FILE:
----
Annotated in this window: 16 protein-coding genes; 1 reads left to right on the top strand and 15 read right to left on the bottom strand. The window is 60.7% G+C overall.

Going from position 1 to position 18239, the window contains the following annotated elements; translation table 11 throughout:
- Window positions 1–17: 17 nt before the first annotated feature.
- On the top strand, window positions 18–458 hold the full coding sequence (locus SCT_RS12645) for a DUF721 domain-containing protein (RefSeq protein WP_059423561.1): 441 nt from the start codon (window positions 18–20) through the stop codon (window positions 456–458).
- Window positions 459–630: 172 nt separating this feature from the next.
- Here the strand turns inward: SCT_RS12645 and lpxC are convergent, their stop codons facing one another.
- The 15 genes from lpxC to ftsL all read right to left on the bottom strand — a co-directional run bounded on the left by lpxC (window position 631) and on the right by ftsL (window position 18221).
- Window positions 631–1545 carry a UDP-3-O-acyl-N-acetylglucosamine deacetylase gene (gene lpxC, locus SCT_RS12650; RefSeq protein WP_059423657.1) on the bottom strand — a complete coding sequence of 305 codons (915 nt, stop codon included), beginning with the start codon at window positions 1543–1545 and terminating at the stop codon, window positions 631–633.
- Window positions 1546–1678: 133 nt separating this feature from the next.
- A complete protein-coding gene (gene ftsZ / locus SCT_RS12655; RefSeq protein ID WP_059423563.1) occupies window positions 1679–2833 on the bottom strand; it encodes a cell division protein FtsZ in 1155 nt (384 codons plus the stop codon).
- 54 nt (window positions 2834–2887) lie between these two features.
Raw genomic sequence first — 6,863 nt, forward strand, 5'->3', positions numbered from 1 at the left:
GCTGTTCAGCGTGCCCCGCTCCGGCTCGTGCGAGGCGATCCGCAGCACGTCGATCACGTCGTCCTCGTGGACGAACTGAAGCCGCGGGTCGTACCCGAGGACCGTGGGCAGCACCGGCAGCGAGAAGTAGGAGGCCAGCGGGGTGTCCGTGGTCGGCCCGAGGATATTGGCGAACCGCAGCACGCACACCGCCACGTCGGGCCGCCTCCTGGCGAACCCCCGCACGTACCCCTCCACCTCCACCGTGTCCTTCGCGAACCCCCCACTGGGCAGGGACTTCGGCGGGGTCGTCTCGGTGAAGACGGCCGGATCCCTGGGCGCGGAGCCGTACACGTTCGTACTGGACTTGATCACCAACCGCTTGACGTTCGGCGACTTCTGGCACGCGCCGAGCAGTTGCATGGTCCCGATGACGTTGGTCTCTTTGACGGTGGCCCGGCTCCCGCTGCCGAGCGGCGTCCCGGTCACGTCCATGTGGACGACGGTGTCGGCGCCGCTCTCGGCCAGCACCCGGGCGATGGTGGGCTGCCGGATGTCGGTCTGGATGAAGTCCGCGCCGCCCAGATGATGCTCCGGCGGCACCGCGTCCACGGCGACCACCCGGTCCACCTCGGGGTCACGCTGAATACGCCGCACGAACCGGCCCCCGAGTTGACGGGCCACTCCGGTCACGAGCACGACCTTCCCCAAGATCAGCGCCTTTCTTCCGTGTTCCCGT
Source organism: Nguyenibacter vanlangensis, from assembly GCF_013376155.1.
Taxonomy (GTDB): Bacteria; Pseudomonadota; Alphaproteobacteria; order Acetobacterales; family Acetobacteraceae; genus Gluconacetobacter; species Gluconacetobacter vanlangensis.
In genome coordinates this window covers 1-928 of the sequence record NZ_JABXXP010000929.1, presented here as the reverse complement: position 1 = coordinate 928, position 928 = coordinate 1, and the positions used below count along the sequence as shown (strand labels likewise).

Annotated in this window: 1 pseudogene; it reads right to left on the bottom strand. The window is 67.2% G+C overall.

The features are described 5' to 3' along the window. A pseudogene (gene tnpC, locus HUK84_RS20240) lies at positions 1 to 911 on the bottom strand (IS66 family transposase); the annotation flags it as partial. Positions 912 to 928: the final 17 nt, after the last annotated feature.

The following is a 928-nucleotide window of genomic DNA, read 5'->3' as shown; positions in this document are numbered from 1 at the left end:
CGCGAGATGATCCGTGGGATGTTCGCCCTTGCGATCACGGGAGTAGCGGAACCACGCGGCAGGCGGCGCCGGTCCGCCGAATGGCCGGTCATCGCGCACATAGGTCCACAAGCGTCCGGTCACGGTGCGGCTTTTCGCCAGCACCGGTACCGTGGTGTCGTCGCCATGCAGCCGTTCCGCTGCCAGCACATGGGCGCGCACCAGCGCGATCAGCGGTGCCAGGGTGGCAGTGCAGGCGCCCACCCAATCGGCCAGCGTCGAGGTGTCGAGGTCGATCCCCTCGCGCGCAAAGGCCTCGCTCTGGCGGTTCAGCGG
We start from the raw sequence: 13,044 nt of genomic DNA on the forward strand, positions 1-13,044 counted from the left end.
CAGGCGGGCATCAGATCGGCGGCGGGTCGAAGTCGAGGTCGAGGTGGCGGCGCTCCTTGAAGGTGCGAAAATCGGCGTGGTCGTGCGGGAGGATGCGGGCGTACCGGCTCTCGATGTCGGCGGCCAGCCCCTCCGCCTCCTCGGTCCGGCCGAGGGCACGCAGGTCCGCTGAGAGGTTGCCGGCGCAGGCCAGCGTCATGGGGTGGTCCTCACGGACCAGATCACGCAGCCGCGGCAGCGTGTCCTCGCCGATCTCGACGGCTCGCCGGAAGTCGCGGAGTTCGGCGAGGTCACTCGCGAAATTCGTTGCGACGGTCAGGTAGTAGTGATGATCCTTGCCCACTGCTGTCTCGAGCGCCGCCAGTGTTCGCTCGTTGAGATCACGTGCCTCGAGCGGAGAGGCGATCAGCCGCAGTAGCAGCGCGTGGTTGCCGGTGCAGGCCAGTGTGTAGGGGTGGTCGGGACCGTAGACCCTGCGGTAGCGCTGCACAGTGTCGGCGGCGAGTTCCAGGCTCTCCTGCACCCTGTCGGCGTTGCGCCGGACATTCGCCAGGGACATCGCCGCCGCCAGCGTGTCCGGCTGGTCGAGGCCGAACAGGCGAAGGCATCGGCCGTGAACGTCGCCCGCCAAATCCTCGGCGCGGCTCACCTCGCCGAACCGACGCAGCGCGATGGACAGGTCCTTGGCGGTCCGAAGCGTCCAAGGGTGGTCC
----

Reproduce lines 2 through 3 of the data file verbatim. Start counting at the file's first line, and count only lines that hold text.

Going from position 1 to position 18239, the window contains the following annotated elements; translation table 11 throughout:
- Window positions 1–17: 17 nt before the first annotated feature.